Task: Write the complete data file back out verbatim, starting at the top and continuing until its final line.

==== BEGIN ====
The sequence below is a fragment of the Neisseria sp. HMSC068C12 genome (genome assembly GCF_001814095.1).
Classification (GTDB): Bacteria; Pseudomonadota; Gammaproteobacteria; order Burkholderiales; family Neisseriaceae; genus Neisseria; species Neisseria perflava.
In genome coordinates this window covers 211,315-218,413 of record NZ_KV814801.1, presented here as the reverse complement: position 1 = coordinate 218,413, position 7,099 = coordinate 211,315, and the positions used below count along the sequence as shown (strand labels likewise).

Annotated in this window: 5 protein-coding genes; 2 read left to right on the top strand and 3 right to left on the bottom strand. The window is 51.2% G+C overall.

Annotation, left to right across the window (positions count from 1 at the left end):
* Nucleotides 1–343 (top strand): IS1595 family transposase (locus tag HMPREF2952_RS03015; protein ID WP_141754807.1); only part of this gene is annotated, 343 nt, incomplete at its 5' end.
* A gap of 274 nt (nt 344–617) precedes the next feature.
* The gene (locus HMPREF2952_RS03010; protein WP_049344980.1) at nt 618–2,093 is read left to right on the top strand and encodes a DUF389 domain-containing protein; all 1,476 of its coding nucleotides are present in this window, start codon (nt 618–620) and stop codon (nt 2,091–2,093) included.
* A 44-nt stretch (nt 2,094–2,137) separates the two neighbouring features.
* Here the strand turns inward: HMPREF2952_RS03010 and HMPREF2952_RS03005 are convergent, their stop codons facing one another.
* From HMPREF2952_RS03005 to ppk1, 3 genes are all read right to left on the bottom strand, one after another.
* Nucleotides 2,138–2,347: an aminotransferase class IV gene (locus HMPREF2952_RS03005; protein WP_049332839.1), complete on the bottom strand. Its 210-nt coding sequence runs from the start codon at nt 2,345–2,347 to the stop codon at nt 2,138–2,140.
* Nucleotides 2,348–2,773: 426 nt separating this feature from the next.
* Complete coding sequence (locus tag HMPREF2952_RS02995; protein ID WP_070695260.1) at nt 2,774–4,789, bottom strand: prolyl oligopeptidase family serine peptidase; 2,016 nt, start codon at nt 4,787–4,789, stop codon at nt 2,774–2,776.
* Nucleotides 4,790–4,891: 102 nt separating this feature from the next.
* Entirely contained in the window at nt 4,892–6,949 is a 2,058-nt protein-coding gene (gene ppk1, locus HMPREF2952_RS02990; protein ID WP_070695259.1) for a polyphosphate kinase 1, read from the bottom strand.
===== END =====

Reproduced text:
The sequence below is a fragment of the Neisseria sp. HMSC068C12 genome (genome assembly GCF_001814095.1).
Classification (GTDB): Bacteria; Pseudomonadota; Gammaproteobacteria; order Burkholderiales; family Neisseriaceae; genus Neisseria; species Neisseria perflava.
In genome coordinates this window covers 211,315-218,413 of record NZ_KV814801.1, presented here as the reverse complement: position 1 = coordinate 218,413, position 7,099 = coordinate 211,315, and the positions used below count along the sequence as shown (strand labels likewise).

Annotated in this window: 5 protein-coding genes; 2 read left to right on the top strand and 3 right to left on the bottom strand. The window is 51.2% G+C overall.

Annotation, left to right across the window (positions count from 1 at the left end):
* Nucleotides 1–343 (top strand): IS1595 family transposase (locus tag HMPREF2952_RS03015; protein ID WP_141754807.1); only part of this gene is annotated, 343 nt, incomplete at its 5' end.
* A gap of 274 nt (nt 344–617) precedes the next feature.
* The gene (locus HMPREF2952_RS03010; protein WP_049344980.1) at nt 618–2,093 is read left to right on the top strand and encodes a DUF389 domain-containing protein; all 1,476 of its coding nucleotides are present in this window, start codon (nt 618–620) and stop codon (nt 2,091–2,093) included.
* A 44-nt stretch (nt 2,094–2,137) separates the two neighbouring features.
* Here the strand turns inward: HMPREF2952_RS03010 and HMPREF2952_RS03005 are convergent, their stop codons facing one another.
* From HMPREF2952_RS03005 to ppk1, 3 genes are all read right to left on the bottom strand, one after another.
* Nucleotides 2,138–2,347: an aminotransferase class IV gene (locus HMPREF2952_RS03005; protein WP_049332839.1), complete on the bottom strand. Its 210-nt coding sequence runs from the start codon at nt 2,345–2,347 to the stop codon at nt 2,138–2,140.
* Nucleotides 2,348–2,773: 426 nt separating this feature from the next.
* Complete coding sequence (locus tag HMPREF2952_RS02995; protein ID WP_070695260.1) at nt 2,774–4,789, bottom strand: prolyl oligopeptidase family serine peptidase; 2,016 nt, start codon at nt 4,787–4,789, stop codon at nt 2,774–2,776.
* Nucleotides 4,790–4,891: 102 nt separating this feature from the next.
* Entirely contained in the window at nt 4,892–6,949 is a 2,058-nt protein-coding gene (gene ppk1, locus HMPREF2952_RS02990; protein ID WP_070695259.1) for a polyphosphate kinase 1, read from the bottom strand.